Brakes sticking while driving? Here’s what you should know

Just like an engine, the brakes are an important part of a car. They are responsible for smooth and safe stopping. It is advisable to regularly inspect and service your car’s brakes.

Faulty brakes can be disastrous and must be repaired as early as possible. One of the maladies ailing the brake system is sticking.

Brakes function through a series of metal parts that grid over each other smoothly and accurately. These parts are however subject to rusting and when that happens, the smooth grinding is affected. It is replaced by frequent jams and sticks which can be annoying. So, yes, it is possible for breaks to stick while driving.

You can tell your tires are sticking by the smell and sounds they produce. Sudden pull-ups by one side of the car are another sign.

Some of the reasons why your brakes could be sticking are low brake fluid level and worn-out brake pads.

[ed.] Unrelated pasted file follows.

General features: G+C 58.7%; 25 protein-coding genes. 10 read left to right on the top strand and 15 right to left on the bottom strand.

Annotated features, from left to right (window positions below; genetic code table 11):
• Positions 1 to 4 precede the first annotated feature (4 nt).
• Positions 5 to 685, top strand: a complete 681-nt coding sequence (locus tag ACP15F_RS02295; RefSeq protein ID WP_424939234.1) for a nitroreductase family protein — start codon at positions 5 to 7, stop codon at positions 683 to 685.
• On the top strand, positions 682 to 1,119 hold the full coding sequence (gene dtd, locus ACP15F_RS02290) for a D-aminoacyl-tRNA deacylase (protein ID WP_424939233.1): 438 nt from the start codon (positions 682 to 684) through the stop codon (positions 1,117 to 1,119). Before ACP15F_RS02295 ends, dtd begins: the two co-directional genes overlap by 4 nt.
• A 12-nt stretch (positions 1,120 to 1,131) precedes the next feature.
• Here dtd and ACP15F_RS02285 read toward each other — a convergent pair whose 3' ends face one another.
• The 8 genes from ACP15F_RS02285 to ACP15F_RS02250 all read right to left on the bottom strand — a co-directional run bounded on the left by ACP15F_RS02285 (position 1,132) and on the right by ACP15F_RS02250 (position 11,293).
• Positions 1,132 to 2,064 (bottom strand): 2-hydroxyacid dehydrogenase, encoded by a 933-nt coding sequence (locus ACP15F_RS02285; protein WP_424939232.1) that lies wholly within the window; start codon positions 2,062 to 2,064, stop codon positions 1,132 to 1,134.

The main culprit however is the seizing of the brake caliper. It is in fact the most common cause of sticking brakes. Sticking of the brake calipers is caused by several reasons. Identifying and dealing with these causes can help you stop your brakes from sticking while driving.

Why is my car’s brake caliper sticking?

1. The caliper pistons and caliper boot might be rusty

When you step on the brake pedal, the caliper pistons push the brake pads against the brake disc. This enables the car to stop.

They are a very important component of the brake system. A rubber boot is installed around the caliper pistons to prevent dust and other particles from getting to the brakes system.

The boot might get damaged and leave the pistons at the mercy of water and dust. The water if not controlled will cause the pistons to rust and start getting stuck. It might not be serious at first but after a while, the brake pads will get stuck and the car will stop completely.

To prevent this, you should regularly lift the boot and check for any dust or water. Replacing the caliper is not expensive and it is the recommended option if the sticking problem catches up with you.

2. The Brake Pads Might Be Rusty

Brake pads get rusty very quickly if they are exposed to a little water. After the caliper pistons, the brake pads are the most common cause of sticking the brake caliper. These pads need to be lubricated frequently to enable smooth grinding between them and the caliper bracket.